## BioBayes

** Category** Cross-Omics>Pathway Analysis/Tools

** Abstract** BioBayes is a software package for Bayesian Inference in Systems Biology.

BioBayes supports standard definitions of mathematical models, and provides a framework for applying methods of Bayesian inference to ordinary differential equation (ODE) models of biochemical systems.

In addition to implementations of general inference and model comparison methods, BioBayes provides an infrastructure for plugging- in user specific methods using standard interfaces, thus enabling fine tailoring of the tool to the user’s specific requirements if needed.

The main benefit of adopting the Bayesian approach to model inference is the consistent propagation of uncertainty through all the stages of analysis and the formal way in which prior knowledge can be included in the modeling process.

This approach allows one to consider noisy observations as a source of data for learning full distributions of beliefs rather than restricting oneself to the most plausible explanation of some phenomenon.

So, instead of making future predictions based on one’s best guess, the Bayesian approach considers all probable outcomes.

BioBayes features/capabilities include:

Model Parameter Inference using Metropolis-Hastings Sampler -- The Metropolis-Hastings sampler is included in the default package distributed with BioBayes.

It utilizes Markov Chain Monte Carlo (MCMC) methods and enables model parameter inference from experimental data for simpler models of biochemical systems.

Users can define the desired prior distributions for model parameters, run this sampler to infer parameter posteriors using one or more experimental datasets, and progress can be monitored via the results pane.

The manufacturer optimizes the proposal distribution of the Metropolis- Hastings sampler for more effective convergence of Markov Chains by scaling the proposal variance proportionally to the local acceptance ratio and also by adjusting the proposal covariance matrix to a local approximation of the posterior distribution as described by Gelman et al. (1995).

This implementation of the Metropolis-Hastings sampler allows users to run several chains at the same time to monitor the convergence of the sampler to the true posterior distribution by comparing within-chain variance of the sample to between-chain variance as proposed by Gelman et al. (1995).

Population-based MCMC -- There is also a population-based MCMC sampler (Jasra et al., 2007) available that can be applied to more complex problems when straightforward Metropolis-Hastings fails to converge, e.g. when using nonlinear oscillator models.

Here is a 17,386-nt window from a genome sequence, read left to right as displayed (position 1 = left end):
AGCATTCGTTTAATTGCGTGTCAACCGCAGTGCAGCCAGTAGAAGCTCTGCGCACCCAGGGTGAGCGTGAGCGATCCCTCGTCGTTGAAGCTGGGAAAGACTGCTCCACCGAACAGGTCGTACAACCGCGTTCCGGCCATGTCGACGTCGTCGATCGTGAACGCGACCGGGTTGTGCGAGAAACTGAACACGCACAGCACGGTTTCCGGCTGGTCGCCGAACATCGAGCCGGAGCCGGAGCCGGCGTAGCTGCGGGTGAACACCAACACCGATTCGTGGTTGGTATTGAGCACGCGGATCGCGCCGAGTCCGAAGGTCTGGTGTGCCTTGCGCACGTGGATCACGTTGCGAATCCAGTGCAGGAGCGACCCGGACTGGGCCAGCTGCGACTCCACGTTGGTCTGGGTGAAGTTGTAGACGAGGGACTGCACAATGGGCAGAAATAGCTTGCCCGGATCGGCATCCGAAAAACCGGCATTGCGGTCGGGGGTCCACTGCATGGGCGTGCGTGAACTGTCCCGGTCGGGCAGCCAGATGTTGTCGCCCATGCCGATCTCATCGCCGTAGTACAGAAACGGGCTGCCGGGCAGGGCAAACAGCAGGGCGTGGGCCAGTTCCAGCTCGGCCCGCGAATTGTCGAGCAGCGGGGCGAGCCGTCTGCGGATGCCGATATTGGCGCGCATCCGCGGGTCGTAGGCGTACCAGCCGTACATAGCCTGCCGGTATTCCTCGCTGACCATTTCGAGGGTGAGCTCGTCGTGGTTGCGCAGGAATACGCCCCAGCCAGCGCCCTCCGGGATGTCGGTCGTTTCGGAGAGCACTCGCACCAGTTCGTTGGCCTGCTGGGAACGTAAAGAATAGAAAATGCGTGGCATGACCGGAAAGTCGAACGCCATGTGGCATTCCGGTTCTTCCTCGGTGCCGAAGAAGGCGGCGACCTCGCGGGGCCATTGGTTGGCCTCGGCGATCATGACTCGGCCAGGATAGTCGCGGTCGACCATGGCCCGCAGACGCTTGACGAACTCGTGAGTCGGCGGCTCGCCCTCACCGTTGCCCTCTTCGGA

This sampler runs several Markov chains in parallel using a tempered sequence of distributions as their targets.

Moves between different chains in such a sequence of distributions help the sampler to overcome energy barriers and therefore sample more efficiently from multi-modal posterior distributions.

The number of steps in such a sequence can be adjusted by the user.

The convergence of this sampler to the true posterior distribution is judged by using the ˆR statistic over several population-based MCMC samplers run simultaneously.

Model Ranking -- Model ranking using the methods of Bayesian inference can be performed for consistent hypotheses testing (see Vyshemirsky and Girolami, 2008).

To compare two alternative models by the weight of evidence supporting them, one needs to compute a value called the Bayes factor (which is a ratio of the 'marginal likelihoods' for these two alternative models).

In the case of nontrivial models these marginal likelihoods cannot be evaluated precisely, and have to be estimated using Monte Carlo integration procedures.

The manufacturer includes such estimators with BioBayes.

Annealing-Melting Integration -- Annealing-melting integration can be used to compute marginal likelihoods, the quantity used for evidence- based ranking of alternative models.

This algorithm is based on the Population-based MCMC sampler described above.

The samples from the tempered sequence of target distributions are used to estimate the marginal likelihoods with thermodynamic integrals.

Several population-based MCMC samplers are run simultaneously to evaluate their convergence to the true posterior distribution and at the same time the standard deviation of the final estimate is computed using this set of simultaneous samplers.

BioBayes has been updated recently to version 1.2 --

This version includes major bug fixes and the manufacturer strongly recommends all users to update as soon as possible.

The major updates are:

1) Three (3) major crashes have been fixed; the stability of the software is significantly improved.

2) The core of BioBayes has been updated to the latest version of the Eclipse platform (3.4.1) providing significant improvement in user interface compatibility.

3) Problems with importing existing projects from nonstandard locations have been resolved.

4) Major Update: Annealed Importance Sampling algorithm has been corrected.

5) The software updates system has been significantly improved, BioBayes will now fetch new updates automatically.

6) Several optimizations and interface improvements.

The 'BioBayes Download' page contains the following downloadable files --

- a) Windows 32bit version;
- b) Linux x86 version;
- c) Mac OS X (Intel only) version;
- d) Extensive PDF Tutorial;
- e) Models and datasets for the Tutorial;
- f) XML Schema for dataset descriptions;
- g) XML Schema for task definition; and
- h) MATLAB function(s) to convert matrices into BioBayes datasets.

*System Requirements*

Windows 32bit, Linux x86, Mac OS X (Intel only)

*Manufacturer*

- Inference Research Group
- Department of Computing Science
- University of Glasgow, G12 8QQ
- UK

** Manufacturer Web Site**
BioBayes

** Price** Contact manufacturer.

** G6G Abstract Number** 20362

** G6G Manufacturer Number** 104011